Three (seemingly loooong) weeks after I ordered my trailer in June of 2014, it was finally sitting next to my parents’ house! It’s 24 feet of beautiful, shiny perfection. Rob at Iron Eagle Trailers in Fairview, OR is a genius and not only completed building it earlier than anticipated, but he also gave me a discount for having attended the PAD Tiny House Workshop in May.
You can find the specs for his Tiny House trailers here: ironeagletinyhousetrailer.com. The one I ordered is a bit different from his usual trailers (a design by Derin Williams at Shelter Wise). Mine has fewer cross members which lightens the weight of the trailer. It also has a two-inch rail that runs around the inner edge of the trailer, six inches below the top. This is great for framing with 2x6’s, because it’s just deep enough so that the tongue and groove subflooring will be flush with the top flange.
It wasn't until late September that I was finally able to start building. It was a hot, sticky day in Troutdale; perfect weather for lifting and constructing heavy things. Oh wait…
Through all the sweat and sunburns, my dad and I got half of the trailer subfloor framed that first day. It was quite the accomplishment! (My main thought that evening was something along the lines of, "This is going so fast! We're gonna finish this thing in like two months at this rate!" Haha, yeeeeeah.... I sort of miss the excitement of that optimistically delusional timeline.)
(I should mention that in the photo below, we set the frame in the trailer upside down for two reasons: first, just to check that it fits, and second, so that we could screw on the ¼-inch plywood more easily.)
Once the plywood was attached to the bottom of the frame, we painted it all with epoxy paint to seal it.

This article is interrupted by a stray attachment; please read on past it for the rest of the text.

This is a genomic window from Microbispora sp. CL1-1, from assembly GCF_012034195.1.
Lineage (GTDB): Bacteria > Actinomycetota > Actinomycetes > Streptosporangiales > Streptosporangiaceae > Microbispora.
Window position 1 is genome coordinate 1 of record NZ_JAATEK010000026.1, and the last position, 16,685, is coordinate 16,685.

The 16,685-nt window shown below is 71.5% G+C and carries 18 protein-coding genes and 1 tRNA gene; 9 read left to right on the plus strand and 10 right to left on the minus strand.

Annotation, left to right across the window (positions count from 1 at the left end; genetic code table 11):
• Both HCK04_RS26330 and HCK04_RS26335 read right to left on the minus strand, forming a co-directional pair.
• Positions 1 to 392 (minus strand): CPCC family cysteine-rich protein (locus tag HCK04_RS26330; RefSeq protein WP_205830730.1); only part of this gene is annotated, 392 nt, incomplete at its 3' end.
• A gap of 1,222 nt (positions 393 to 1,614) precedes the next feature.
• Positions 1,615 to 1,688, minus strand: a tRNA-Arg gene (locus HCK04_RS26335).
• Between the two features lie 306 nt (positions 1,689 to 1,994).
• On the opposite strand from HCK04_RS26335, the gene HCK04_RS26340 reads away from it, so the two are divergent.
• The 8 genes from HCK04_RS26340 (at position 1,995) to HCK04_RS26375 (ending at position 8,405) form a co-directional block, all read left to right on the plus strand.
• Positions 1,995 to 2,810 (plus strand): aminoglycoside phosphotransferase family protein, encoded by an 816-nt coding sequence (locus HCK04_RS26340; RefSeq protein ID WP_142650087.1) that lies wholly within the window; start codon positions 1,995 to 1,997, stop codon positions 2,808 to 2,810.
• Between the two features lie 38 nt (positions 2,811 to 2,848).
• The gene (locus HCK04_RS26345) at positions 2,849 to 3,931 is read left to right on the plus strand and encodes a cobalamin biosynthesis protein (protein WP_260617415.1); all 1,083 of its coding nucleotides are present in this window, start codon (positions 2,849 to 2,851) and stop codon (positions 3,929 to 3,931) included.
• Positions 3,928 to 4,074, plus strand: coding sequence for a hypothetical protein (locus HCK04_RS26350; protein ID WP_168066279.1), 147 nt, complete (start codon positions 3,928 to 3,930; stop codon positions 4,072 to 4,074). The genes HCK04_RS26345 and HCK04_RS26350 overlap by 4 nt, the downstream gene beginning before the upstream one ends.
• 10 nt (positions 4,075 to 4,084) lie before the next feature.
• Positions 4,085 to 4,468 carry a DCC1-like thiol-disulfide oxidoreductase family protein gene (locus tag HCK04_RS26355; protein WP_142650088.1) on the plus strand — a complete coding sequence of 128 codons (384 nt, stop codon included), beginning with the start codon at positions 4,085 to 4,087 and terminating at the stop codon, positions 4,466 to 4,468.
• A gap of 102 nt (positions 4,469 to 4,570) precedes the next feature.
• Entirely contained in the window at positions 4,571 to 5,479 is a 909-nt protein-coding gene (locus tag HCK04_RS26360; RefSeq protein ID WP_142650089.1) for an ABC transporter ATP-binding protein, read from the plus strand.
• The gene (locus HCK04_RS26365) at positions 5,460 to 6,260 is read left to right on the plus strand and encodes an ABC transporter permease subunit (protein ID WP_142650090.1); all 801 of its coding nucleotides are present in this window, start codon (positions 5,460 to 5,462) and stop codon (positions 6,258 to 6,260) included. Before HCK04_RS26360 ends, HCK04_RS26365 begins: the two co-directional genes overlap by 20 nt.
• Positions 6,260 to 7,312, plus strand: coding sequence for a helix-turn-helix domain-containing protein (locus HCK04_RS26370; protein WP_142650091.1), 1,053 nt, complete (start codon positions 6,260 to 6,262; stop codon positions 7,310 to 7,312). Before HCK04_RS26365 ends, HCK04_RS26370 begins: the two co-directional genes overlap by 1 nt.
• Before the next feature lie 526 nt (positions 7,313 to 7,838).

We got the floor frame back in the trailer (painted/sealed side down). At this point, we leveled the trailer (with the help of kitty Julius) and raised the scissor jacks that are attached to each corner of the trailer (which we probably should have done a lot earlier in the building process. Oh well!). We then put a vapor barrier between the joists because the insulation I selected didn’t come with one. Then Dad secured the wood frame directly to the trailer with bolts with the head of the bolt on the outside, and then tack welded the nut on the inside. I’ve seen it done the other way around, with the head of the bolt on the inside with the insulation and the nut on the outside of the trailer. This is usually done so that you can tighten the nut as needed, but since ours were welded tight, this shouldn’t be necessary. And it looks better with the head on the outside of the trailer, in my opinion.
We ensured insulating foam was covering all metal edges that the frame of the house comes in contact with, including under the floor frame (to prevent thermal bridging). I decided to use recycled denim insulation in the flooring, layering R-13 and R-19 to get an R-value of around 32. This insulation is SUPER easy to use and effective. I really liked that I didn't have to worry about getting it on my skin or anything. It’s a little more expensive than regular fiberglass insulation, but I highly recommend it.